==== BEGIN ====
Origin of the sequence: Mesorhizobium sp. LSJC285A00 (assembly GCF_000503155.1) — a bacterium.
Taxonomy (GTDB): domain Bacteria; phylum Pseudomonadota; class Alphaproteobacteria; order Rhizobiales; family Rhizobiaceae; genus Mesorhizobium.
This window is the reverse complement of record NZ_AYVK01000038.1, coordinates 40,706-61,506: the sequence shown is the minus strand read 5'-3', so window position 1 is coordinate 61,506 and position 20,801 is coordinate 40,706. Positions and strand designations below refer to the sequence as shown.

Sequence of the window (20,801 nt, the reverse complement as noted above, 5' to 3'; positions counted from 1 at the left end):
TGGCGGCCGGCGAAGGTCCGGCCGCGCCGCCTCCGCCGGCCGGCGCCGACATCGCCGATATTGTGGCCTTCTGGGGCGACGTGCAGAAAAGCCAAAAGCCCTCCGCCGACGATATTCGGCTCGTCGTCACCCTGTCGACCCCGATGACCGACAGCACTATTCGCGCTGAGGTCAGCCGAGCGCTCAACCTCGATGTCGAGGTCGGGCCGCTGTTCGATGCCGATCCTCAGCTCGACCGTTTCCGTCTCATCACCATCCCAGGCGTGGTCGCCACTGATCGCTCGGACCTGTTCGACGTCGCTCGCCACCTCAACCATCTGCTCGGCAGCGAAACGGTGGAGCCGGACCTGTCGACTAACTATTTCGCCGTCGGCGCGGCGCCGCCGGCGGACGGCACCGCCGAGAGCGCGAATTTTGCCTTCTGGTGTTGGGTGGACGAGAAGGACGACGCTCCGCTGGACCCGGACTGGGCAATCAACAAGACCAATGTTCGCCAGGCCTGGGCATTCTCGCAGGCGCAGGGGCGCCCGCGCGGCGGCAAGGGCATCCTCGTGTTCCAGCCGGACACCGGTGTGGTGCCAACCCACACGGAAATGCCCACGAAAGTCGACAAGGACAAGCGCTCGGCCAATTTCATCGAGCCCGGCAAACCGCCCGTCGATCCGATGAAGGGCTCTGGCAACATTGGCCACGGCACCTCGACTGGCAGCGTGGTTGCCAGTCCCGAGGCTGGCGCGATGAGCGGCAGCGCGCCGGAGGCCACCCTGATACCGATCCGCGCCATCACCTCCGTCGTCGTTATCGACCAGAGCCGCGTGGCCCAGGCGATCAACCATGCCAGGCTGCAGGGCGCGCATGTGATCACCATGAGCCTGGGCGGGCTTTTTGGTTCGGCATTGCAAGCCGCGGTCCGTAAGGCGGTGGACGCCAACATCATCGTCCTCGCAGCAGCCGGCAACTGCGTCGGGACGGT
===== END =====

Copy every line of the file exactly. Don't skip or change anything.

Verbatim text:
Origin of the sequence: Mesorhizobium sp. LSJC285A00 (assembly GCF_000503155.1) — a bacterium.
Taxonomy (GTDB): domain Bacteria; phylum Pseudomonadota; class Alphaproteobacteria; order Rhizobiales; family Rhizobiaceae; genus Mesorhizobium.
This window is the reverse complement of record NZ_AYVK01000038.1, coordinates 40,706-61,506: the sequence shown is the minus strand read 5'-3', so window position 1 is coordinate 61,506 and position 20,801 is coordinate 40,706. Positions and strand designations below refer to the sequence as shown.

Sequence of the window (20,801 nt, the reverse complement as noted above, 5' to 3'; positions counted from 1 at the left end):
TGGCGGCCGGCGAAGGTCCGGCCGCGCCGCCTCCGCCGGCCGGCGCCGACATCGCCGATATTGTGGCCTTCTGGGGCGACGTGCAGAAAAGCCAAAAGCCCTCCGCCGACGATATTCGGCTCGTCGTCACCCTGTCGACCCCGATGACCGACAGCACTATTCGCGCTGAGGTCAGCCGAGCGCTCAACCTCGATGTCGAGGTCGGGCCGCTGTTCGATGCCGATCCTCAGCTCGACCGTTTCCGTCTCATCACCATCCCAGGCGTGGTCGCCACTGATCGCTCGGACCTGTTCGACGTCGCTCGCCACCTCAACCATCTGCTCGGCAGCGAAACGGTGGAGCCGGACCTGTCGACTAACTATTTCGCCGTCGGCGCGGCGCCGCCGGCGGACGGCACCGCCGAGAGCGCGAATTTTGCCTTCTGGTGTTGGGTGGACGAGAAGGACGACGCTCCGCTGGACCCGGACTGGGCAATCAACAAGACCAATGTTCGCCAGGCCTGGGCATTCTCGCAGGCGCAGGGGCGCCCGCGCGGCGGCAAGGGCATCCTCGTGTTCCAGCCGGACACCGGTGTGGTGCCAACCCACACGGAAATGCCCACGAAAGTCGACAAGGACAAGCGCTCGGCCAATTTCATCGAGCCCGGCAAACCGCCCGTCGATCCGATGAAGGGCTCTGGCAACATTGGCCACGGCACCTCGACTGGCAGCGTGGTTGCCAGTCCCGAGGCTGGCGCGATGAGCGGCAGCGCGCCGGAGGCCACCCTGATACCGATCCGCGCCATCACCTCCGTCGTCGTTATCGACCAGAGCCGCGTGGCCCAGGCGATCAACCATGCCAGGCTGCAGGGCGCGCATGTGATCACCATGAGCCTGGGCGGGCTTTTTGGTTCGGCATTGCAAGCCGCGGTCCGTAAGGCGGTGGACGCCAACATCATCGTCCTCGCAGCAGCCGGCAACTGCGTCGGGACGGT